If there’s an issue that most football fans can rally behind, it’s that it’s far, far too easy to get away with diving in the modern game. It’s reached the point where strikers, for example, are encouraged by the rules of the game (or, more accurately, lack of punishment) to simulate in order to pick up a penalty or to get an opponent booked.
Now, thanks to the Football Association new rules will be in place that will retroactively ban simulation and match official deception that results in a penalty or an opposition player being sent off. The new rules will allow for retrospective review of an incident of “successful deception of a match official.”
Should a panel decide that the incident shows clear and unambiguous deception and the incident was not caught by the match official or his assistants, the panel will be able to issue a retrospective two match ban. If, however, the offending player was issued a booking for deception, the decision cannot be reviewed. Red and yellow cards would be rescinded for players who were sent off thanks to deception.
ESPN had a little fun in the wake of this announcement, posting a video of egregious dives from last year’s Premier League season. And while this was a lot of fun to watch, many of these incidents would not fall under these new rules since the bulk of them were caught by the official and the player was issued a booking for simulation.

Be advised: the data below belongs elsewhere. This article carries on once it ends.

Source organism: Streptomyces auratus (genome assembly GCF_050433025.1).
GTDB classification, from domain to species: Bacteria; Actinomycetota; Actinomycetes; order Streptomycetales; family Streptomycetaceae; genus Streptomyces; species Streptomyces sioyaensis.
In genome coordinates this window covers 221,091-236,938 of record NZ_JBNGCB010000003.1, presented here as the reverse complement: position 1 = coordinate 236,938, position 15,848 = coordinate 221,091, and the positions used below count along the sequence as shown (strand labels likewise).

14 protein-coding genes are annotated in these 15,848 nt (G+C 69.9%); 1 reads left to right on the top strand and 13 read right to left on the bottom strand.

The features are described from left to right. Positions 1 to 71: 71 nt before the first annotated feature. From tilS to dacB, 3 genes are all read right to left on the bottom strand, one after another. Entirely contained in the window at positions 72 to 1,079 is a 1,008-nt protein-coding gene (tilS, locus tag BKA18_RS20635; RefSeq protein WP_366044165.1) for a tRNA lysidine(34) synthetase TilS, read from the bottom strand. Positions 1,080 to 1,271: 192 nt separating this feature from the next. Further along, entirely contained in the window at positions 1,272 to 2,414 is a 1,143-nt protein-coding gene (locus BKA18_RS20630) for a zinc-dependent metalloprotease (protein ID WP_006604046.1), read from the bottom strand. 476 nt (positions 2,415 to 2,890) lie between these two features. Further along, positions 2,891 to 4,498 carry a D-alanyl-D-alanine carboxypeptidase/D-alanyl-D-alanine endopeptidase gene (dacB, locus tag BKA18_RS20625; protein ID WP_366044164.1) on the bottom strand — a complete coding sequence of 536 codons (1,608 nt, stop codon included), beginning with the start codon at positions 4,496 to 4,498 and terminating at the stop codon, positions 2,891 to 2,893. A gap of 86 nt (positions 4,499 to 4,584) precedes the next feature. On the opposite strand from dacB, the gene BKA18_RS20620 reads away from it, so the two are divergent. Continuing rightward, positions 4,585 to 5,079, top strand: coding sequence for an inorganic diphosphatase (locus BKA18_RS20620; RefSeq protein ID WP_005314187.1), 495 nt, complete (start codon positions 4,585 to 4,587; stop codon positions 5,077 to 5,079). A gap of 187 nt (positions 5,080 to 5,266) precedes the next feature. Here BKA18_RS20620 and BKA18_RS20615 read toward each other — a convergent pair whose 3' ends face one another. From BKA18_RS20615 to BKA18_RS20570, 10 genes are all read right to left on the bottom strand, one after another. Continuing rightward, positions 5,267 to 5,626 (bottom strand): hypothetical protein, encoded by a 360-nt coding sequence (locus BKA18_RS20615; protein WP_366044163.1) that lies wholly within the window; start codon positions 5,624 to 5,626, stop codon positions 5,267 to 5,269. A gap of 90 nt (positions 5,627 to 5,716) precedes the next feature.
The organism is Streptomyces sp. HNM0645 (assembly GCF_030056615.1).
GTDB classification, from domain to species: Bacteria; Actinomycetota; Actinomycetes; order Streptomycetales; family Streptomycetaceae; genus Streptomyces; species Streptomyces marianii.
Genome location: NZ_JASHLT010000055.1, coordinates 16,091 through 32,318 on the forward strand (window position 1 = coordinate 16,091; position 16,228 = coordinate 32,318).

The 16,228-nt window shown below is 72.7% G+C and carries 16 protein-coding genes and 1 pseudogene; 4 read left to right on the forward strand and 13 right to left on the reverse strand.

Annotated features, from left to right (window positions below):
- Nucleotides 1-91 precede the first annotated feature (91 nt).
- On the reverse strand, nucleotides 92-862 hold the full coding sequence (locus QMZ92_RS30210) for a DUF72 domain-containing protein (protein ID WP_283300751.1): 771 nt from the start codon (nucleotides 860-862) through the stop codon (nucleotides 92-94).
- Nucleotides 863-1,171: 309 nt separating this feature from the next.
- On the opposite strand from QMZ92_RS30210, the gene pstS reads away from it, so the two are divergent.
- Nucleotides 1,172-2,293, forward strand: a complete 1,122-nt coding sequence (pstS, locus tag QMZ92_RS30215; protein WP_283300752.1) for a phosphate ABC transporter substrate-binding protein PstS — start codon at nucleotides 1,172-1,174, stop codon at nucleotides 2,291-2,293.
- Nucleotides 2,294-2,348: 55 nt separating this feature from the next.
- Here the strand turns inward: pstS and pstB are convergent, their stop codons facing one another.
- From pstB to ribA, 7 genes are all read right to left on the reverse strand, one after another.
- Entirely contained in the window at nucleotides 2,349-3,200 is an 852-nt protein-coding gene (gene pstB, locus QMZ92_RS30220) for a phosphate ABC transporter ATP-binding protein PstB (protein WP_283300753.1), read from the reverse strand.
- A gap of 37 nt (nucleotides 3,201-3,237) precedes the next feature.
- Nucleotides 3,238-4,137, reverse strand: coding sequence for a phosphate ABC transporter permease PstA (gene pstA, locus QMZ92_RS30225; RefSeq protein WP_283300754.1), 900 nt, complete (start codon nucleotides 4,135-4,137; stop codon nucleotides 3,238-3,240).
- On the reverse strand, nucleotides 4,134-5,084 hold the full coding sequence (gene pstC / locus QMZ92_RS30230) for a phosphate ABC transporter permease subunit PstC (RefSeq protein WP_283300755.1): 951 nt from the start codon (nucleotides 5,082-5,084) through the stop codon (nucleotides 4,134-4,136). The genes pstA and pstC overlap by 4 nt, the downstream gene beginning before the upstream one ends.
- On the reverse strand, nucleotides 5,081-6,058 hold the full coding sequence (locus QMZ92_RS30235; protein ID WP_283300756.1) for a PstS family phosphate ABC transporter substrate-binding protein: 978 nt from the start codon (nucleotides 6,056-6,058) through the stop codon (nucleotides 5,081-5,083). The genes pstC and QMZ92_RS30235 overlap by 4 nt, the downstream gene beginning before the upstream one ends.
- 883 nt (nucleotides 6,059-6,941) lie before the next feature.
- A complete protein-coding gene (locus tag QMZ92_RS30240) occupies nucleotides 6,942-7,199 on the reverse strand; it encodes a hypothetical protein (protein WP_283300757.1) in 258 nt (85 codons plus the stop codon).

However, there are numerous incidents every season where players clearly dive in the box and get away with it. Tottenham Hotspur’s Dele Alli had one of those incidents that led to a penalty in a 5-0 rout over Swansea City last December. (Yes, he totally dove, it’s okay to admit it.) Should these rules have been in effect, it’s quite probable that Dele would’ve been issued a two match ban, and he would’ve deserved it.
I’m okay with these rules, so long as they are adjudicated fairly. The impetus is on retroactively punishing players who seem to have gotten away with it, but it allows the match official to do his job. It also leaves enough wiggle-room that there needs to be indisputable evidence of simulation for the retroactive punishment.
Nobody likes a flop in football, even when it results in positive things for your chosen team. It might even lead to (gasp) players deciding to stay upright when challenged in the box, like Vincent Janssen did in the match against AS Roma in New Jersey.
The new rules could be rolled out to additional leagues in the future if they are successful and if FIFA decides to take up the cause. I, for one, would love to see what would happen with these rules in place in Italy and Spain.